Secondly, the CRA took the position that, if the transactions in dispute were not a 'sham', then the transfer pricing rules set out in the ITA should be applied to recharacterise certain transactions undertaken by the taxpayer. Finally, to the extent that a particular transaction may not be subject to recharacterisation, the CRA took the position that the repricing provisions of the transfer pricing rules should be applied to adjust the taxpayer’s income for the period in dispute.
The CRA’s attempt to apply the transfer pricing 'recharacterisation' rule in Cameco is a particularly important development in Canadian tax law, because although the Canadian courts have issued numerous decisions on the 'repricing' rule within the transfer pricing rules, Cameco represents the first analysis of the application of the 'recharacterisation' rule.
The recharacterisation rule, which is set out in paragraphs 247(2)(b) and (d) of the ITA, provides that if a transaction or series would not have been entered into between persons dealing at arm’s length, and cannot reasonably be considered to have been entered into primarily for bona fidepurposes other than to obtain a tax benefit, then the transaction or series can be recharacterised. Specifically, the recharacterisation rule provides that the terms and conditions of the disputed transaction or series should be replaced with an alternative transaction with terms and conditions that would be agreed to by persons dealing at arm’s length.
Essentially, as Justice Owen stated in Cameco: "the assumption underlying [the recharacterisation rule] is that arm’s length parties would not enter into the transaction or series identified […] on any terms or conditions, but that in the circumstances there is an alternative transaction or series that arm’s length parties would enter into on arm’s length terms and conditions in place of the transaction or series."
Justice Owen ultimately determined that the recharacterisation rule did not apply to the disputed transactions. While he did conclude that the primary purpose of the transactions was to reduce Canadian tax, Justice Owen also found that the transactions largely mirrored transactions that were common between arm’s-length parties within the uranium industry. Therefore, the CRA had failed to demonstrate that the first condition of the recharacterisation rule was satisfied.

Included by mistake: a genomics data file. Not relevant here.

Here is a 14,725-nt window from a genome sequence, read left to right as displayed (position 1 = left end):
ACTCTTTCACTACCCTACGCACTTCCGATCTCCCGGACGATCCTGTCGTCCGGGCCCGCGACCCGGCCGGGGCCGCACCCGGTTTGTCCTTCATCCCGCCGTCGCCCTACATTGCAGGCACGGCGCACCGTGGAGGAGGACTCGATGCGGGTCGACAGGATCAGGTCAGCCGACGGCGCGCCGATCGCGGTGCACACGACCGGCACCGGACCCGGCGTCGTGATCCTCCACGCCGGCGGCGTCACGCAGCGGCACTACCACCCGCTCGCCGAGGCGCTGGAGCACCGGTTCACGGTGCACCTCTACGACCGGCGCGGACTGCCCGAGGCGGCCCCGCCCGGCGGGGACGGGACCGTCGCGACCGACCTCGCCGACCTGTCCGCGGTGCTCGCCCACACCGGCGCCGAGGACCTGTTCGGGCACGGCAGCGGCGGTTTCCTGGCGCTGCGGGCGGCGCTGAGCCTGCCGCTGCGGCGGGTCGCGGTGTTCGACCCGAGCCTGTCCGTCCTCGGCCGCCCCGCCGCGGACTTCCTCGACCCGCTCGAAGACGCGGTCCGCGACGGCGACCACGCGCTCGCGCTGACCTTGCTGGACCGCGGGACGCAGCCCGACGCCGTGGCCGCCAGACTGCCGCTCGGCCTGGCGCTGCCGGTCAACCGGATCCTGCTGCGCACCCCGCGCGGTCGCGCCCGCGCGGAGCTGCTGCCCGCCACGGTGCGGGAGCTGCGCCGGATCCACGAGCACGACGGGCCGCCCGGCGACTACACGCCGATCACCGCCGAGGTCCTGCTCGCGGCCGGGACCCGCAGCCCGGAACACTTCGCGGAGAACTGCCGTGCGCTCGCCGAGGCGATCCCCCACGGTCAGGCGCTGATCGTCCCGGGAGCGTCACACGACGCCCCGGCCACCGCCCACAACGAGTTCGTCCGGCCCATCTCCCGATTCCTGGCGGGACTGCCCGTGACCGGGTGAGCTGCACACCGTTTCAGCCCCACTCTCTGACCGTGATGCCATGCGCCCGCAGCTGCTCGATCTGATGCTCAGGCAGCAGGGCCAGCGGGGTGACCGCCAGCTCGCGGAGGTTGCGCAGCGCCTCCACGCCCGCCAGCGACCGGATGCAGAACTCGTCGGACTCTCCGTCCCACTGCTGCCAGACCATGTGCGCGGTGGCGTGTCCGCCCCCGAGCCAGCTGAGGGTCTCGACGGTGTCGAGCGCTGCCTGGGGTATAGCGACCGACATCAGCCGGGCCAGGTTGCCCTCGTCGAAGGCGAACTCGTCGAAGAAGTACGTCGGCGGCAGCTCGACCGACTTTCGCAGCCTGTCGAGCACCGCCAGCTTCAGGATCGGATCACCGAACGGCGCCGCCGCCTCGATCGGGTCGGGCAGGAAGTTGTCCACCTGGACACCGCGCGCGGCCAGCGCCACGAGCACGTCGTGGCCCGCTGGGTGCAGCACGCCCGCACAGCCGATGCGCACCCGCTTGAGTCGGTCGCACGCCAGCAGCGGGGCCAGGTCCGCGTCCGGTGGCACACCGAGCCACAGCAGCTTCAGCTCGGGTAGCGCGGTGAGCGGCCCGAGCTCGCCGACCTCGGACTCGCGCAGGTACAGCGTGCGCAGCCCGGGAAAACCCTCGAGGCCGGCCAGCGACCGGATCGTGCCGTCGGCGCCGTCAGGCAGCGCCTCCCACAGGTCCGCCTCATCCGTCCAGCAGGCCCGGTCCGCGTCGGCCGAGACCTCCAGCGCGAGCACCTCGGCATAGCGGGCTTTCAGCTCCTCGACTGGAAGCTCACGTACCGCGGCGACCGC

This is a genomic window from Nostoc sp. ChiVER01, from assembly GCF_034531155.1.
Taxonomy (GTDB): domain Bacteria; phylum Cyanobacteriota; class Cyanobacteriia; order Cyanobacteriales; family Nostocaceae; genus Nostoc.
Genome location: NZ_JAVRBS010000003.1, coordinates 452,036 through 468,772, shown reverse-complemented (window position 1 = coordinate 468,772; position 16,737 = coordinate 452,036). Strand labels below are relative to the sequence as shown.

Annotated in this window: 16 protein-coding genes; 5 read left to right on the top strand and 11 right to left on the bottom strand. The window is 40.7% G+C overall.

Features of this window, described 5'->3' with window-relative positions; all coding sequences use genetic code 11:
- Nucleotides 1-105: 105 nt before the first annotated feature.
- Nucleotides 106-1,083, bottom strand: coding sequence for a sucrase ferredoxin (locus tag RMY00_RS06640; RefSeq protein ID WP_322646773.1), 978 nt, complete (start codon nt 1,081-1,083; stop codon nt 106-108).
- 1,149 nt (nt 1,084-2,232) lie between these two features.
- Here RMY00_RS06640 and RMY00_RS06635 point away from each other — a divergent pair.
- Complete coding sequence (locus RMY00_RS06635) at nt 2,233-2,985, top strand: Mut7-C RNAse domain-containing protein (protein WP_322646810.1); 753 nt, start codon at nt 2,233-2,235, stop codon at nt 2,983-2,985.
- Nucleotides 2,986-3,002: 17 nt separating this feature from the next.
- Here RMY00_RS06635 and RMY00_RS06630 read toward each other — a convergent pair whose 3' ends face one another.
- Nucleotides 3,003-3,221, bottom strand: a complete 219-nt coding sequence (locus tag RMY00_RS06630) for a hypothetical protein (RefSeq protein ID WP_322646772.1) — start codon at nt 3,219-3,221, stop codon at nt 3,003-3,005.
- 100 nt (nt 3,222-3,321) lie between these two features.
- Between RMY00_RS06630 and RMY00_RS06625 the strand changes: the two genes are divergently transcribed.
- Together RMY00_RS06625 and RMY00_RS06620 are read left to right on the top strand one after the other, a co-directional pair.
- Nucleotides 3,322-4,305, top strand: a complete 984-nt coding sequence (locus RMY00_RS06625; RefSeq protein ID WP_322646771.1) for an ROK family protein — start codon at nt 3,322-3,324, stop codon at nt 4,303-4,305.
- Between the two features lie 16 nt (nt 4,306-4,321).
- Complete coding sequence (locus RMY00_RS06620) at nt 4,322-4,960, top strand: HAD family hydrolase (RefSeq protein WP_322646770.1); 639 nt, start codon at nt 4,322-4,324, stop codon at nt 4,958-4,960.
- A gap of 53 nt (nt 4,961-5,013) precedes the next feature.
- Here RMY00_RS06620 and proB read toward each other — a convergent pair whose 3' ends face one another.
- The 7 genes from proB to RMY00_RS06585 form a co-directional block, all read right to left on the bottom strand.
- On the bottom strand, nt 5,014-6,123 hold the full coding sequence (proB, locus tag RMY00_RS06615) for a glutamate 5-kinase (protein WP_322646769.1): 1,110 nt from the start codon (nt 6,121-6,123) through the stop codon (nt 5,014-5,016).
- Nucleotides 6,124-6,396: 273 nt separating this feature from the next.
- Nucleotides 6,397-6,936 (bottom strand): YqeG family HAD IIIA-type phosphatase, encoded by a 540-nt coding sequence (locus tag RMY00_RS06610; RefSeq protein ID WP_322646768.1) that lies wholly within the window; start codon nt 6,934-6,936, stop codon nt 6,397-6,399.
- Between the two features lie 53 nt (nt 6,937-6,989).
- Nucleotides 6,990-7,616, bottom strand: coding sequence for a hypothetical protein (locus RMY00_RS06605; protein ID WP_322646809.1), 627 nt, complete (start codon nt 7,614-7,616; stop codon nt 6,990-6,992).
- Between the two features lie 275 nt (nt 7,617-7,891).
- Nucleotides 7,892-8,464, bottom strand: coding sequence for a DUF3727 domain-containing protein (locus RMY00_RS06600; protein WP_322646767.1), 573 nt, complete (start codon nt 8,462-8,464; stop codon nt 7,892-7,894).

As for the CRA’s alternative position that the repricing rule should apply to the transactions, Justice Owen, largely relying on existing jurisprudence on the application of the repricing rule, found that the pricing methodology used by the taxpayer was consistent with the arm’s-length principle and that the repricing rule was therefore not applicable.
Finally, Justice Owen addressed the CRA’s position that the transactions in dispute amounted to a 'sham'. In alleging that they did amount to a 'sham', the CRA took a position that while the taxpayer may have established a formal offshore structure, the business activity purported to be carried on through this structure was, in fact, carried on in Canada.
Justice Owen rejected the CRA’s position on 'sham'. In doing so, he concluded that a finding of 'sham' requires an element of 'deceit', and that there was no evidence of such deceit in this case. Instead, Justice Owen concluded that the taxpayer had taken significant steps to ensure that its business was carried on in a manner consistent with the legal relationships that had been established within the offshore structure.
Both the clear rejection of the CRA’s position on what constitutes a 'sham', and the conclusions as to the proper application of the recharacterisation rule, suggest that Cameco represents a positive development for Canadian taxpayers who are part of an international structure that is designed, at least in part, to reduce Canadian taxes. The CRA has appealed the Tax Court decision to the FCA.